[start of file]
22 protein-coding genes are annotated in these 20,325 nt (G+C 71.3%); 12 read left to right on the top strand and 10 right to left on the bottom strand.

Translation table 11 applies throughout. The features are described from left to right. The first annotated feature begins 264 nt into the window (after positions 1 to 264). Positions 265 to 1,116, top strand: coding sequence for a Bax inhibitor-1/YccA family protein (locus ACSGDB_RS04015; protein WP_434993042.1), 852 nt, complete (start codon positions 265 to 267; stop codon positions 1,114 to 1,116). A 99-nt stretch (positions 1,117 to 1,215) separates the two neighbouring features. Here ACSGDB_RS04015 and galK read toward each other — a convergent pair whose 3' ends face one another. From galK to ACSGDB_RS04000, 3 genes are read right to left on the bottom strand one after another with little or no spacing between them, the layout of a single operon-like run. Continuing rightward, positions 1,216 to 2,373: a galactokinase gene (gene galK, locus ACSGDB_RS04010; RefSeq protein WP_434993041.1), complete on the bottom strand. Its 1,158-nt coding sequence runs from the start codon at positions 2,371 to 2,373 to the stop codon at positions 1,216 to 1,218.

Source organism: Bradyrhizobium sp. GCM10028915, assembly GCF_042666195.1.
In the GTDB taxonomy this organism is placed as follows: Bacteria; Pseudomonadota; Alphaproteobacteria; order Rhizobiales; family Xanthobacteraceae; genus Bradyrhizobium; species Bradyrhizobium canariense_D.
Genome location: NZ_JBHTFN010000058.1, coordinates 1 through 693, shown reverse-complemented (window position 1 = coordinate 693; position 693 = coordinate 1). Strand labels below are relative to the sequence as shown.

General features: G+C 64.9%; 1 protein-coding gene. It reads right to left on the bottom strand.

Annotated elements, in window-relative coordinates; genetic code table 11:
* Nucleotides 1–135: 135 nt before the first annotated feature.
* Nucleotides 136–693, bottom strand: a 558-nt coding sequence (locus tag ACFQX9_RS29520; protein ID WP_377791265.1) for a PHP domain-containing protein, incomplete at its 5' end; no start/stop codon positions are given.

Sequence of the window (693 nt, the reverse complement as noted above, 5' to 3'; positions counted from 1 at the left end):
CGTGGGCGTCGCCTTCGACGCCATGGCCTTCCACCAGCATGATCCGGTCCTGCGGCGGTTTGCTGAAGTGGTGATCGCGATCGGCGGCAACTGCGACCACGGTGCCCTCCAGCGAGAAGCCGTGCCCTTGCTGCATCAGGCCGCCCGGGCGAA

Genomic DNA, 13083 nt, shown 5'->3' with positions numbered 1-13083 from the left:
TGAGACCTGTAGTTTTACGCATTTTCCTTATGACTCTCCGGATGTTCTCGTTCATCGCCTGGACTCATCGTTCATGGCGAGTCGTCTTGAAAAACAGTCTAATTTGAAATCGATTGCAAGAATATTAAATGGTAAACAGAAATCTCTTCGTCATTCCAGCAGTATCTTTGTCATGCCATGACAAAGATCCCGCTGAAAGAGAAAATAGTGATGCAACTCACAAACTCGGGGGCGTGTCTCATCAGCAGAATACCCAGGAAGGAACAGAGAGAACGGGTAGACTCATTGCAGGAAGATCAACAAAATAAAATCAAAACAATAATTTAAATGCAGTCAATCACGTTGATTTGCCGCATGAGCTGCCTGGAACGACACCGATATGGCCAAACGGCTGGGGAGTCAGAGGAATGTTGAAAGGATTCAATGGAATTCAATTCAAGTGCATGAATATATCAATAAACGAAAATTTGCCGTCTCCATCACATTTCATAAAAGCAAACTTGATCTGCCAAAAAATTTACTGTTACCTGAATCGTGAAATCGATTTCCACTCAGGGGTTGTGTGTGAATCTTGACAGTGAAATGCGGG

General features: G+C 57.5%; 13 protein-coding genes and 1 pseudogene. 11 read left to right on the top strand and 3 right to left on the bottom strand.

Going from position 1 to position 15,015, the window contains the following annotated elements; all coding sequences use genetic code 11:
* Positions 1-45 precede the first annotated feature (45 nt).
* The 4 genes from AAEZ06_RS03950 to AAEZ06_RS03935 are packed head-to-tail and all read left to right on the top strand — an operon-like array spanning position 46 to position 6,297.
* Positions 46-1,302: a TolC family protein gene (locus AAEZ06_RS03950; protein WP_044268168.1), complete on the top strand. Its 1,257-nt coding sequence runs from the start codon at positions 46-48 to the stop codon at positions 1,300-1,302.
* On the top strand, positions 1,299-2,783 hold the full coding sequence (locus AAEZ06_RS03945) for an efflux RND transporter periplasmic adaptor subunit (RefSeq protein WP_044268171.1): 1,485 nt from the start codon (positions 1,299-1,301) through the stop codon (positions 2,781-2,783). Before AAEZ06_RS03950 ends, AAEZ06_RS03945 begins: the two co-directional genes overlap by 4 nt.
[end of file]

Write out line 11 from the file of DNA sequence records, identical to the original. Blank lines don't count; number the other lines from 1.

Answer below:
CGTGGGCGTCGCCTTCGACGCCATGGCCTTCCACCAGCATGATCCGGTCCTGCGGCGGTTTGCTGAAGTGGTGATCGCGATCGGCGGCAACTGCGACCACGGTGCCCTCCAGCGAGAAGCCGTGCCCTTGCTGCATCAGGCCGCCCGGGCGAA